Regulation of Flow and Pressure. A. Arterial Pressure (overview) 1. Arterial pressure pulse 2. Mean arterial pressure MAP = mean arterial pressure, P s = systolic pressure, P d = diastolic pressure.
Download Policy: Content on the Website is provided to you AS IS for your information and personal use and may not be sold / licensed / shared on other websites without getting consent from its author.While downloading, if for some reason you are not able to download a presentation, the publisher may have deleted the file from their server.
For regulation, you only get to change two things: the cardiac output (heart rate, stroke volume) and the resistance of the vasculature
c. Blood Pressure Regulation: “reactive hyperemia”.
iii. Differentiation between “capacitance” and “ resistance” vessels:
Regulation of Blood Pressure: arterial an venous control in the short term, blood volume in the long term.
f. chemoreceptors: same Aortic/carotid sinuses receptors that regulate respiratory rate have some effect on the vasoconstriction of VSM, via the medulla. (when competing with the baroreceptors, though, they lose).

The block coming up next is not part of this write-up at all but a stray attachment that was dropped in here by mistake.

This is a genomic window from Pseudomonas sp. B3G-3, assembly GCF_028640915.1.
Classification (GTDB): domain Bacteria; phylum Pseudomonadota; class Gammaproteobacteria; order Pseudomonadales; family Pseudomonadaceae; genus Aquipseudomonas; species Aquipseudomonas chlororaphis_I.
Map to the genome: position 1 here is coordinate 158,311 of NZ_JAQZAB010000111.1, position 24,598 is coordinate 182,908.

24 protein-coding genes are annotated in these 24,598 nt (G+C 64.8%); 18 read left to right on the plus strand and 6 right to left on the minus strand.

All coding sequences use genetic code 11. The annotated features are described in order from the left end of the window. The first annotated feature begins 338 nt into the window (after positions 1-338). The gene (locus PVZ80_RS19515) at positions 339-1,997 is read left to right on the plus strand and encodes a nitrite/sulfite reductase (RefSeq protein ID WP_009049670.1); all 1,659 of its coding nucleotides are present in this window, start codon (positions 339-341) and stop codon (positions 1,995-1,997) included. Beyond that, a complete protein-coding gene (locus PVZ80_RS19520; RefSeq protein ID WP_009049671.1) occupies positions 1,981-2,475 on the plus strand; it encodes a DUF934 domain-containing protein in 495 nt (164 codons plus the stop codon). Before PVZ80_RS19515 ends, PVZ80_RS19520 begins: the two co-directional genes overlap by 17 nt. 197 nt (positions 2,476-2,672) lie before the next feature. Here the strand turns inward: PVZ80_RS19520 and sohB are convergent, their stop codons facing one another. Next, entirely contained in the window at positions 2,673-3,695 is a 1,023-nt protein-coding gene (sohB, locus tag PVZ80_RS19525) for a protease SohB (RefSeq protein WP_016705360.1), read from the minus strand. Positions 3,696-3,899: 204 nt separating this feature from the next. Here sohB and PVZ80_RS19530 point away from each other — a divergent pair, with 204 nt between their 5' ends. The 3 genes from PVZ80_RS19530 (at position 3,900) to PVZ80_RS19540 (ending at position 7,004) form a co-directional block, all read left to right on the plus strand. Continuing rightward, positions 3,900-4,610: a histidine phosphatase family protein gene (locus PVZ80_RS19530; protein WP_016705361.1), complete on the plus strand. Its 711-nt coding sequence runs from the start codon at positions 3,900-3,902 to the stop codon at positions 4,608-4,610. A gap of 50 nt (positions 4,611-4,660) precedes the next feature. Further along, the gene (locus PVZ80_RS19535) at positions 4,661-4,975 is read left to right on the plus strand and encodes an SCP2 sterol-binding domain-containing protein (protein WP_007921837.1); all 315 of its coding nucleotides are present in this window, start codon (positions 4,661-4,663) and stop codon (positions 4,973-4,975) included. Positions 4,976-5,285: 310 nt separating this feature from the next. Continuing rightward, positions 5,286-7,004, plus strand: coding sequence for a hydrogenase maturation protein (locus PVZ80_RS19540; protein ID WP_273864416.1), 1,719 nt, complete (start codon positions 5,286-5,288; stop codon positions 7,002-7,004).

Note competition between intrinsic and extrinsic regulation of blood flow.
The more vital/intolerant to hypoxia an organ is, the more intrinsic control it gets over its blood flow (brain/heart…)
Dominant Intrinsic control: brain, heart, ACTIVE skeletal muscle
Dominant Extrinsic control: skin, digestive, RESTING skeletal muscle
The system as a big circuit
A. Veins are very compliant, not very resistive, but there is still a venomotor tone. Cerebral ischemia triggers venous constriction to bring up mean blood pressure.
B. Unidirectional valves
C. Large Blood Volume (60% of total)
D. Venous Volume at the Vena Cava determines how much blood will be available for the next stroke volume, but that volume is a function of the stroke volume.
Because of the “wiring”, the cardiac output drives the venous volume.
Pretty Good approximation in the real world, but CAREFUL: venous volume has an effect on the cardiac output too! The heart will not pump any more blood out than what it receives.
(consider what happens with bleeding, edema, dehydration ... )
Vascular function curves: vary cardiac output artificially, what happens to venous pressure.
reflects lag between cardiac output and venous pressure right after diastole Note the difference in compliance between arteries and veins:
Arteriolar responses: constriction, dilation … Think of them in terms of changing resistance in the circuitry.
BUT, stroke volume is a function of heart rate too, via myocardial contractility.
i. Renal function (though vagal response to cardiovascular BP)
ii. Fluid intake
iii. Other factors related to fluid retention. Bleeding, vomiting, hormones, sweating …